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View Full Version : What is the best personal training certification in Texas?



gumbyag2002
04-05-2005, 07:42 PM
I'm looking into getting my masters in Physical Education starting in the Fall. So, that means that I'm going to have to do something during the summer. I wanted to get certified and begin working on something that will actually contribute to what I'm going into.

I know there are several certifications out there, but I would like to know which ones are valued here in Texas. I appreciate anyones help on this.

-Charles

erp7e
04-06-2005, 06:14 PM
I'm not in Texas (...yet) but I would say nationally, the NSCA is currently the most respected organization. They offer personal trainer certifications and CSCS certifications. I would recommend the latter, especially since educationally you qualify.

Now, you will hear many people whine about the NSCA not being hardcore or edgy enough, and the points are sometimes very true (the elitefts site as an example), but the fact is, you have to play by the rules and get your foundations in the 'mainstream' before you can branch out, IF you want to have respect across the board.

This is true in many facets of life. For example, if Picasso had started right in with the abstract art, nobody would've taken him seriously. He had to start out doing more 'mainstream' stuff (and do well at it) before he could gain the respect where he could do whatever he wanted and truly showcase his talents and beliefs (never thought you'd see a Picasso analogy on the 'muscle building nutrition' message board, did ya?).

gumbyag2002
04-13-2005, 05:44 AM
Hey erp, I appreciate the info. My goal is to become a performance nutritionist/performance coach for a team, hopefully in Texas. I know they are different. But I can specialize later after I decide which angle I want to pursue. My bachelors is in nutrition, but they prepared us more for a hospital setting and I didn't want to go into that, hence why I'm wanting to get my masters in Physical Education.

I went to the NSCA website and it was interesting and I might get the CSCS during this summer, but I haven't fully decided yet.

Any other advice u might have?

erp7e
04-13-2005, 04:32 PM
As an aside, tell me it's hot in Houston right now. I'm moving there this summer to begin my residency at Baylor. Right now I'm in Virginia and it's 42 degrees (noon). Looking forward to the warmth!

I digress...

Another cert you may want to check out is those available from the ACSM. I realize there are many, many certifying bodies out there, but really the NSCA and ACSM are the most widely respected. I think other internships/certifications certainly would help your knowledge base, but may not boost your resume to the people who hire you as much. That is a financial risk/reward situation for you to assess.

Also, read a lot. I understand the nature of typical undergraduate exercise/nutrition education in this country, with the general underappreciation for the science of sports and human performance. I received my bachelor's in exercise science and while I learned foundations and theory very soundly, the *application* of such was more to the health care setting than the human performance one. Much of my knowledge about the human performance/physical prep side of this field has come on my own reading, experience, and interactions.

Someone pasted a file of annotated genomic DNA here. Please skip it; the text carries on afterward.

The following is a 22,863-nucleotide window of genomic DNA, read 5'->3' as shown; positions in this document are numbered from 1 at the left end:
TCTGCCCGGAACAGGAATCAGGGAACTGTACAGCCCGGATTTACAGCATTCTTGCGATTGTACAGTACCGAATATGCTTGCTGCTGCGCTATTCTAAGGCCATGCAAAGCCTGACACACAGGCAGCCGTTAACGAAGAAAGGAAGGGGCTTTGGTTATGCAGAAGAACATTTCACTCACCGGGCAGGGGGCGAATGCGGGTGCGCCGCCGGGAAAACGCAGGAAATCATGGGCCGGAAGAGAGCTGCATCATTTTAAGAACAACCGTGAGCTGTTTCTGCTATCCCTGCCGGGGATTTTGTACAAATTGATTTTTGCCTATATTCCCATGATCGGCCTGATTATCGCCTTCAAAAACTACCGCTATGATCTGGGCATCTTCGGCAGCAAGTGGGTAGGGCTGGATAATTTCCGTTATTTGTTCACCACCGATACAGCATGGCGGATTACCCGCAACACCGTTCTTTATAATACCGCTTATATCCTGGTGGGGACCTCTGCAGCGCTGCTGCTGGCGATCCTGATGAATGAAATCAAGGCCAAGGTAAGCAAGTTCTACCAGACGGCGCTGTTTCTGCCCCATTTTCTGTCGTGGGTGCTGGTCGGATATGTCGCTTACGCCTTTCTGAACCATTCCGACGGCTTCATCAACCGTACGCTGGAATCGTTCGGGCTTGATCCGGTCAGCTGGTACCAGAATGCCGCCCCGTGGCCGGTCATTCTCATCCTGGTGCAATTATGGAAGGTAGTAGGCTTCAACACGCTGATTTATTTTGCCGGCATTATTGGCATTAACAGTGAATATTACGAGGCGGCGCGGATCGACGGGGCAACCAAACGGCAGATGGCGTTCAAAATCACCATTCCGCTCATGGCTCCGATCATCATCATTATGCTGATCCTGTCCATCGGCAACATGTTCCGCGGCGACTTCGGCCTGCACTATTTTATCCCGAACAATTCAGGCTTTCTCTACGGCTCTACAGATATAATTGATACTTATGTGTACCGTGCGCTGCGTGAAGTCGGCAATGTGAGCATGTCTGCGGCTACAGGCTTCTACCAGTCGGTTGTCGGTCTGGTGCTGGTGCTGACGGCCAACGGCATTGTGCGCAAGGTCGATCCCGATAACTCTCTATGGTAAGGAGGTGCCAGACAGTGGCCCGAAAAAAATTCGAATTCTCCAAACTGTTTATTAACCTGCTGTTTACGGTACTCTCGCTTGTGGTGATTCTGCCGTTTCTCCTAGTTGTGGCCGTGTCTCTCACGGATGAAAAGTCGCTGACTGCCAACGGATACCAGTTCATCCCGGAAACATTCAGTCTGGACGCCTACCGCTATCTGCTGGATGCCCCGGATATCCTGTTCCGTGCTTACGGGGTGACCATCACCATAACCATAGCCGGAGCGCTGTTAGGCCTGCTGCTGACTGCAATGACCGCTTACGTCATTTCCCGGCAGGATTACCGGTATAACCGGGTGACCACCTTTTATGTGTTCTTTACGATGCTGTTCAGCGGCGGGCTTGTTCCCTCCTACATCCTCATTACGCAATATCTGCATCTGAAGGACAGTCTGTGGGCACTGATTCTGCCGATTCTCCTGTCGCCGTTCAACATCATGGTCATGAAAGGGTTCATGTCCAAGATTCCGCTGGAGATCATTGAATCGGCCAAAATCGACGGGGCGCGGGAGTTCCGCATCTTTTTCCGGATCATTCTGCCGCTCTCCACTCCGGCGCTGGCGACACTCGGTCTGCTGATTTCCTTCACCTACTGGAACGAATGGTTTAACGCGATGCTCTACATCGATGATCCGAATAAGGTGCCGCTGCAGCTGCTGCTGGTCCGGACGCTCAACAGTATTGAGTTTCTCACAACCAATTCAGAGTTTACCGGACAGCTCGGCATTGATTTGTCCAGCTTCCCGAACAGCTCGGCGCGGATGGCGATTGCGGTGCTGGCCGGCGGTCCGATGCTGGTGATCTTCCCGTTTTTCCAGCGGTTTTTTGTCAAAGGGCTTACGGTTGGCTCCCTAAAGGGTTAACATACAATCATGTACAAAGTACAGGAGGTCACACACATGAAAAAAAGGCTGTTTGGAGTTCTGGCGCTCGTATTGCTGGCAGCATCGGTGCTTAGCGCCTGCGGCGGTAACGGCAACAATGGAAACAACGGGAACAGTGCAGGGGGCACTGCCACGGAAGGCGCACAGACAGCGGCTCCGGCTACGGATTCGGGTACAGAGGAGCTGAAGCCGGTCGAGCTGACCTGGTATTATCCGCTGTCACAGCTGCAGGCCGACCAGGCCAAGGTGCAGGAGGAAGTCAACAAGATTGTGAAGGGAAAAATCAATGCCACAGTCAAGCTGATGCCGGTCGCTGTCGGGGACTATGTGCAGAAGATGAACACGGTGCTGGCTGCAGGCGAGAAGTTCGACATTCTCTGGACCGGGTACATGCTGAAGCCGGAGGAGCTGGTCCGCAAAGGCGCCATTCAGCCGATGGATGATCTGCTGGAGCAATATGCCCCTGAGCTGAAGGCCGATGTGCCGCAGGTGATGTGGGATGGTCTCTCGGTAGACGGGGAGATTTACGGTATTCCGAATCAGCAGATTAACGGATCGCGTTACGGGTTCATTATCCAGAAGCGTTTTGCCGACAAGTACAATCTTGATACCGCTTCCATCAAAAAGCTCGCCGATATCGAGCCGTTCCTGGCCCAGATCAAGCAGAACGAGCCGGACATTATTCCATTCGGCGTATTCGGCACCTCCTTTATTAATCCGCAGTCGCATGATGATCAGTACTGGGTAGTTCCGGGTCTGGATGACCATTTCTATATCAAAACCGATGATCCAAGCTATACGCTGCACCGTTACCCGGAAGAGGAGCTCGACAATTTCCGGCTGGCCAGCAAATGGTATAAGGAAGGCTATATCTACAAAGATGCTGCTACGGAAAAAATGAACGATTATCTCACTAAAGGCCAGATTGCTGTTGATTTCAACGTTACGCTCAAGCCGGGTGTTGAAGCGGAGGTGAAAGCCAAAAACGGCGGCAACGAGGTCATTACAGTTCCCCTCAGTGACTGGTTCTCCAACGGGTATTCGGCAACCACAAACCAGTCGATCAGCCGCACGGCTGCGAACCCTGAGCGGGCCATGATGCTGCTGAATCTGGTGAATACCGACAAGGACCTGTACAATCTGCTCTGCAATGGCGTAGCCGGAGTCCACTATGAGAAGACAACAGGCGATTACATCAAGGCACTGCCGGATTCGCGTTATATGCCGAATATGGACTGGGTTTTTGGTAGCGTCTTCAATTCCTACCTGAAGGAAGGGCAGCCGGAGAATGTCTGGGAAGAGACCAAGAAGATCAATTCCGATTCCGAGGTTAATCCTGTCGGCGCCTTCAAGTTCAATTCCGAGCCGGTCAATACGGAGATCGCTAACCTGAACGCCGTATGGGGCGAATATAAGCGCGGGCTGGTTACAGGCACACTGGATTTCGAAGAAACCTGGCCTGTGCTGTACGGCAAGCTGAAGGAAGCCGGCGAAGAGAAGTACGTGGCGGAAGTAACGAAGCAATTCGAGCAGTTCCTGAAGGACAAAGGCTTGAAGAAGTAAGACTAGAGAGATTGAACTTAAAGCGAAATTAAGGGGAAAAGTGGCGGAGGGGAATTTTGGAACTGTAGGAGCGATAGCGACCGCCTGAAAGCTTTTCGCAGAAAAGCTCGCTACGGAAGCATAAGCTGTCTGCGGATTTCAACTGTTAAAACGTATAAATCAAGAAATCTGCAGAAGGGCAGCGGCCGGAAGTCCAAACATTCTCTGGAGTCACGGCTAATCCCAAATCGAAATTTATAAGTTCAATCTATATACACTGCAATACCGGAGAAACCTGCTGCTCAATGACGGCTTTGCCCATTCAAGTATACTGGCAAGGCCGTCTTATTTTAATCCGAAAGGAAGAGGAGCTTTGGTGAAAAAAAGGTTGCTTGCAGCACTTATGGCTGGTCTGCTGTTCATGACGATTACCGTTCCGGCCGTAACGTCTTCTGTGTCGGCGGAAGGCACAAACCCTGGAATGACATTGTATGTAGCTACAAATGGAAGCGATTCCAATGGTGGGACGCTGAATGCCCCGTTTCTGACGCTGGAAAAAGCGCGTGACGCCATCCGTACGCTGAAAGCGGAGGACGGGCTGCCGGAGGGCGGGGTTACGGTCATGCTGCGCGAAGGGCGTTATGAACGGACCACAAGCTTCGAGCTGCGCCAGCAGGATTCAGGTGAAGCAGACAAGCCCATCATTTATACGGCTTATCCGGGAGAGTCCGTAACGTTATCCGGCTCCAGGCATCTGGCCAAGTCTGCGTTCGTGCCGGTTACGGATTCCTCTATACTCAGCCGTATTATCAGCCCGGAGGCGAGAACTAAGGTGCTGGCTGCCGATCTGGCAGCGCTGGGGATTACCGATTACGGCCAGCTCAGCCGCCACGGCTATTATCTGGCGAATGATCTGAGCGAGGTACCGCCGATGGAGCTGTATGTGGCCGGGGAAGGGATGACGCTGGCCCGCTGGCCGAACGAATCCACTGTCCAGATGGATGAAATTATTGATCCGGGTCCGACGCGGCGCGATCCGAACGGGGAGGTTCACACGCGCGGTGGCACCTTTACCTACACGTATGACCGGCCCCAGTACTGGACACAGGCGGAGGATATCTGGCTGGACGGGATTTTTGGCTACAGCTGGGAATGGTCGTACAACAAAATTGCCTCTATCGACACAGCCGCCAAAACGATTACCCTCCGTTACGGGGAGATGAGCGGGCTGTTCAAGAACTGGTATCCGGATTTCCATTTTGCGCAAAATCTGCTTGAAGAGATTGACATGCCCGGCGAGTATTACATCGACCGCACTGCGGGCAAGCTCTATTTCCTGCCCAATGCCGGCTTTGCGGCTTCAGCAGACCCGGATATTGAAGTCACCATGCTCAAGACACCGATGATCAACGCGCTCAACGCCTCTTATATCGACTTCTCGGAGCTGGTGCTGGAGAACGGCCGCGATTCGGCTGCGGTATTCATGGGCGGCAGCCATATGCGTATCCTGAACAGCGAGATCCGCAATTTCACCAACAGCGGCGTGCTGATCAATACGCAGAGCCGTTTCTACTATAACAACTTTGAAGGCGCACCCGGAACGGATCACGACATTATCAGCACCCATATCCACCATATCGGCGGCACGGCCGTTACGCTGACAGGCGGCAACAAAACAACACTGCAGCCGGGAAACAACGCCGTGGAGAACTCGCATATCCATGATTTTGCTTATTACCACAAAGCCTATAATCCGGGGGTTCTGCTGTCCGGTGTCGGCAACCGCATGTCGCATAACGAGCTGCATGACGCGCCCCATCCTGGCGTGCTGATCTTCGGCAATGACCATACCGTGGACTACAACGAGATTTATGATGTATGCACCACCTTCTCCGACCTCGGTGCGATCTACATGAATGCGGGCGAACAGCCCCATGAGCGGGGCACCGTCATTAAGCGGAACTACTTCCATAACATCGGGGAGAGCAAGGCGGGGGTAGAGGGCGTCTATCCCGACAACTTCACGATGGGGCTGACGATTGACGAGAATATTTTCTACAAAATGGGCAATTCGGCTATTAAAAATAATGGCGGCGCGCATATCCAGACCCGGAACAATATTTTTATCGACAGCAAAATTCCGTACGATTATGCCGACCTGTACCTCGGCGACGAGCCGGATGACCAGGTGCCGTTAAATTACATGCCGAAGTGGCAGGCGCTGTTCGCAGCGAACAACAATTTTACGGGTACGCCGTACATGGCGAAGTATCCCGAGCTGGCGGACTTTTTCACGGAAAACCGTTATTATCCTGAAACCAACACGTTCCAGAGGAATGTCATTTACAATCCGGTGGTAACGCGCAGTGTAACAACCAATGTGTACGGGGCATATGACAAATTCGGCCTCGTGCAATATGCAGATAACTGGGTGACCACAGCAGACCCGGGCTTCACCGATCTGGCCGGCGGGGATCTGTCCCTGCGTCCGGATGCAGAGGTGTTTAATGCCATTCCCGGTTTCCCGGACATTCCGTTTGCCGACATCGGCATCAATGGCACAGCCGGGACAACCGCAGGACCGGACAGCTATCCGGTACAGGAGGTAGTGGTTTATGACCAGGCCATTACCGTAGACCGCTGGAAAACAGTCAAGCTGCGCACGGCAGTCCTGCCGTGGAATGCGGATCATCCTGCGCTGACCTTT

Your master's obviously will delve into more depth in these various areas. But I think some extracurricular reading, perhaps this summer, would help set you apart from others will similar qualifications. It will expand your mind and help you to have a different perspective on things.

The best academic nutrition textbook I have come across is Biochemical and Physiological Aspects of Human Nutrition, by Martha H. Stipanuk (editor). It is very academic in nature, yet is not 'PC', i.e., it recognizes the literature on the benefits of higher levels of protein and fat, which most academic texts do not for some unknown reason. Much of this information will serve you well in the performance/sports market.

Of course, Will Brink's books, articles, and website are extremely reputable and useful resources. If I didn't think so, I wouldn't be here.

Others to check out:
* Nutrient Timing, by Ivy and Portman--these guys are great sports nutrition researchers based in TX btw--I believe they're in Austin at your 'rival school' (you're at A&M right? I'm just learning the regional rivalries...)
* Books, articles, website of John Berardi (he has an ebook and a DVD out--more for the end-user than the coach/consultant but still good info for you.)
* Books, articles, website of Mauro Di Pasquale (outstanding website on par with BrinkZone that you can join for free and get many excellent articles--his approach is different from Will's but nonetheless very sound)
* The Paleo Diet, by Cordain
* Nutrition for Serious Athletes, by Benardot
Learn your fats:
* Fats that Heal, Fats that Kill, by Erasmus
* The Omega Diet, by Simopoulous, Robinson

Best of luck in your endeavors.

gumbyag2002
04-14-2005, 07:33 AM
Cool, excellent info. Yeah, it's very nice here in Houston. I love the heat, in fact, the hotter the better...some think I'm crazy, but oh well. I'd rather sweat and wear shorts and flip flops than be cold and overly bundle up. It's about mid 80's right now and will be getting in the 90's soon. Out in Waco, it will be a little dryer than in Houston, but still warm nonetheless.

Yeah, texas, or t.u. is what we Aggies call them; I'll have to swallow some serious pride if I have to obtain advice from some longhorns :) But I'm looking to get my masters at Texas State, which is in San Marcos, about 30 mins from the enemy, so I guess I better deal w/ it.

If you haven't spent a lot of time in Texas, it's different, but it isn't like all the stereotypes that most northerners (yankees) have :) But you will see soon enough.